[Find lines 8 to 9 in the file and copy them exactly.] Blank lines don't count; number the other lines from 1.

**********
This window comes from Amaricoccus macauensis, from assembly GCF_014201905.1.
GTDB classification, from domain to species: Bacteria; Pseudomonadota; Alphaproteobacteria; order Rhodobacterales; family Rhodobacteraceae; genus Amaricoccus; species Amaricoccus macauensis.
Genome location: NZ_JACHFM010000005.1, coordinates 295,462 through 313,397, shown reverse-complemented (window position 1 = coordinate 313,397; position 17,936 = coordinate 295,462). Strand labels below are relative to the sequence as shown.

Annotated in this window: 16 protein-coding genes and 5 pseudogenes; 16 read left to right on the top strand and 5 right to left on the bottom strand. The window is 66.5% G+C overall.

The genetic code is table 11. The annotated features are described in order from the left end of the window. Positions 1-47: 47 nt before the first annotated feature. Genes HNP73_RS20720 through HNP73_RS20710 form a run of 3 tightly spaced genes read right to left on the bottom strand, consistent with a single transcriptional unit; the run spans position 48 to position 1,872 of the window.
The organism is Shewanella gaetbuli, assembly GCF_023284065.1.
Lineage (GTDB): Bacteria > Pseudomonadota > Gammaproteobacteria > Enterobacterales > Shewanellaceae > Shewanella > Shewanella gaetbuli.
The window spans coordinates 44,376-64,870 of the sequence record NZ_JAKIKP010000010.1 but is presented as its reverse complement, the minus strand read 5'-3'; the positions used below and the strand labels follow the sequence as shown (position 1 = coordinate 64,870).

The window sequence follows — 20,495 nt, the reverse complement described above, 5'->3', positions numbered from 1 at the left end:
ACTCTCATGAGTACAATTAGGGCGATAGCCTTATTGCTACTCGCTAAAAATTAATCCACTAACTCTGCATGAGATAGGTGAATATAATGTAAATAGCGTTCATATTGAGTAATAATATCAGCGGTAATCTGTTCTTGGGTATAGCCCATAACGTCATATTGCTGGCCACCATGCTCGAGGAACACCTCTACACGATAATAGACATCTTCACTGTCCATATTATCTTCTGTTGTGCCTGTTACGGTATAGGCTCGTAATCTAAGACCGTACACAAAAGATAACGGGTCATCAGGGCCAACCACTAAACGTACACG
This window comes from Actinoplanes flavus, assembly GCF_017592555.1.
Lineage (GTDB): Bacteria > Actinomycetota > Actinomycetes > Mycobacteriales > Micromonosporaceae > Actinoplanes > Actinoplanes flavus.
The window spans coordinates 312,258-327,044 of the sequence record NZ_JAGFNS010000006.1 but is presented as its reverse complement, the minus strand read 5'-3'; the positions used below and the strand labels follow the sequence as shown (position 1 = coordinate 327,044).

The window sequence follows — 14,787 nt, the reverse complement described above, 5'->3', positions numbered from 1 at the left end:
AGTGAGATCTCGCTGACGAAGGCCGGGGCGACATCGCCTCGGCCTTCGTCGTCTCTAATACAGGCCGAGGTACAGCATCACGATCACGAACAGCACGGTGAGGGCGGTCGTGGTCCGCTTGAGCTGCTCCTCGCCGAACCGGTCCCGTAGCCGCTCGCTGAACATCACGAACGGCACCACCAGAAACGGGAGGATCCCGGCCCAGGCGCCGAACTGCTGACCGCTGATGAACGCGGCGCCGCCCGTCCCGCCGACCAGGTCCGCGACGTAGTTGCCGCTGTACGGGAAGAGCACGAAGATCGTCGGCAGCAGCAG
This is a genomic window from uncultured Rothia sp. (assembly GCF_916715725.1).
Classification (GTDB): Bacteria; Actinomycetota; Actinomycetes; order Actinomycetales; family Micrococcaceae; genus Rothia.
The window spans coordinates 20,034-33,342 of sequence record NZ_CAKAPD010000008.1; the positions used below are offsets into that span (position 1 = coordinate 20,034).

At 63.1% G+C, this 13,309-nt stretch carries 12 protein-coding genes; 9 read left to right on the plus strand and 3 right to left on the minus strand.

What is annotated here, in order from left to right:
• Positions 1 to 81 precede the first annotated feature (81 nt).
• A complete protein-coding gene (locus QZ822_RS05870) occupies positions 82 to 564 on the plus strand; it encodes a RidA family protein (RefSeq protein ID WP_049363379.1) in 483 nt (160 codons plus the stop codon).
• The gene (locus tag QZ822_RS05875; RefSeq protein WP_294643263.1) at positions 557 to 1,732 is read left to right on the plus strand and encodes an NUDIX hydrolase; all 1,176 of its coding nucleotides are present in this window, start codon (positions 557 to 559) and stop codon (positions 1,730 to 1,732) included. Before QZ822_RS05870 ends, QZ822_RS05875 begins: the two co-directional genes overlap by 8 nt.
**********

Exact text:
The window spans coordinates 44,376-64,870 of the sequence record NZ_JAKIKP010000010.1 but is presented as its reverse complement, the minus strand read 5'-3'; the positions used below and the strand labels follow the sequence as shown (position 1 = coordinate 64,870).

The window sequence follows — 20,495 nt, the reverse complement described above, 5'->3', positions numbered from 1 at the left end: